• FIG. 10 shows an example web page 1010 for a dashboard, where a member may see the status of campaigns. As shown in FIG. 10, the web page 1010 may include multiple input fields 1012-1032. If the user is using the payment server 140 for fundraising, the user may select input field 1012 to update information regarding the organization for which the fundraising is occurring. The dashboard web page 1010 also provides input fields 1014-1018 that allow the user to visit their pay page, edit their pay page or share their pay page by email. To create an email blast, (e.g. shown in FIG. 9) the user may select input field 1020 to customize an email and mailing list for the blast. To monitor payment received history, the user may select input field 1022. To monitor payment made history, the user may select input field 1024. The user may edit their own account by selecting input field 1026. The user may update their bank information by selecting input field 1030. Further, as the selections are updated, the web browser unit 155 may update the web page 1010 to indicate additional, or more specific, questions that may be associated with the selections.
  • FIG. 11 shows an example web page 1110 for a public pay page associated with a user. Once the individual has registered as a member of the payment server 140 and has set up a profile the payment server 140 generates a public pay page that may be customized by the user. A user of a customer device 150 or 156 or other customer devices may access this web page 1110. As shown in FIG. 11, the web page 1110 may include multiple input fields 1112-1142. In this particular example, a user is logged in and viewing their own web page 1110. Because the user is viewing their own page, input fields 1112 and 1114 offer the user to edit the page and share the page via email, for a user not viewing their own page, these fields may not be presented. Input fields 1116-1142 allow a person to send money to the user associated with the pay page. Input fields 1116-1132 solicit a first name, last name, email address, billing address, city, state, zip code, country, and phone number of the sender. Input fields 1134 and 1136 solicit a payment amount and message to be sent. Input fields 1138-1142 solicit payment information for the payment identified in input field 1134. A similar page may be shown to allow the user associated with the page to send payments to other individuals. Further, as the selections are updated, the web browser unit 155 may update the web page 1110 to indicate additional, or more specific, questions that may be associated with the selections.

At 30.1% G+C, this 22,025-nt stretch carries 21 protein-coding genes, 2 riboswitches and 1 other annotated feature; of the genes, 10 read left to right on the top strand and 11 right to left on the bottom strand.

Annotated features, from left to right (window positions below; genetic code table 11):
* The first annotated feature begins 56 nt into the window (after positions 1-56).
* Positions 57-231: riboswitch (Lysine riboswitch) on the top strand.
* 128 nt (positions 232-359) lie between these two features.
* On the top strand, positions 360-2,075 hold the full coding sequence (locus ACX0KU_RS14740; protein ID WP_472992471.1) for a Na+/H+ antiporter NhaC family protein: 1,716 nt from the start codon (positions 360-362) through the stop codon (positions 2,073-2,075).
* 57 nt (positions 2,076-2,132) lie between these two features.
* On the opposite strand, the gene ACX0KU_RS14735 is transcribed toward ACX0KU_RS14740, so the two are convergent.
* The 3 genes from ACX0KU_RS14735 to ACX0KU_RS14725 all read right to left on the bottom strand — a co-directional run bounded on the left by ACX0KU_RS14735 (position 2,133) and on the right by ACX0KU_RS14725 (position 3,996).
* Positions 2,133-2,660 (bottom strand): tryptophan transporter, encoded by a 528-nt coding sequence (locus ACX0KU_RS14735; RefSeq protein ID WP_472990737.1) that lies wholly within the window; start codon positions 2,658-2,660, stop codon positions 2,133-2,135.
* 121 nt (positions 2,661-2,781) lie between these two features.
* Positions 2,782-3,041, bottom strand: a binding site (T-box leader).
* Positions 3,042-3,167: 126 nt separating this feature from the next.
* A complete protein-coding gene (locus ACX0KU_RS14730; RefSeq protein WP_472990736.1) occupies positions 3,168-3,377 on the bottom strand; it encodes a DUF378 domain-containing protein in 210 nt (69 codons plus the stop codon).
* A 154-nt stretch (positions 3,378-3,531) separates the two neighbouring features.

• FIG. 12 shows an example web page 1210 for a quick request feature. The quick request feature allows a member to request a payment from another individual using the payment server 140 by filling out input fields 1212-1216. A user enters an email address in input field 1214 associated with the person from whom money is requested; a desired payment amount in input field 1212; and an optional message 1216. The payment server 140 generates an email message that is sent to the email address identified in input field 1214. The email message may include a two-click link or URL to pay page depending on the status of the recipient. If the recipient has a member account, that individual gets a two-click enabled email and the transaction may be performed according to the example process shown in FIG. 4. When user selects send on mailto email, the transaction is processed. If the recipient is a non-member, the email generated comprises a link to pay page to complete payment, according to the process shown in FIG. 3.
  • FIG. 13 shows an example web page 1310 for accessing a user's account settings. As shown in FIG. 13, the web page 1310 may include multiple input fields 1312-1334. Once a user has registered, the account settings web page 1310 is available to enter/update information associated with the user. Input fields 1312-1318 request basic information such as first name, last name, telephone, and a primary email address. Recognizing that a user may want to use multiple emails, input emails 1320-1324 allow a user to enter additional registered email addresses. In one embodiment, each registered address may be assigned to different payment options. Input fields 1326-1330 allow a user to change a password associated with the account. Input field 1332 allows a user to select an avatar (i.e. an image) to be displayed with the user's pay page. Input field 1334 solicits a user to enter organizational details, in case the account is associated with an organization. Further, as the selections are updated, the web browser unit 155 may update the web page 1310 to indicate additional, or more specific, questions that may be associated with the selections.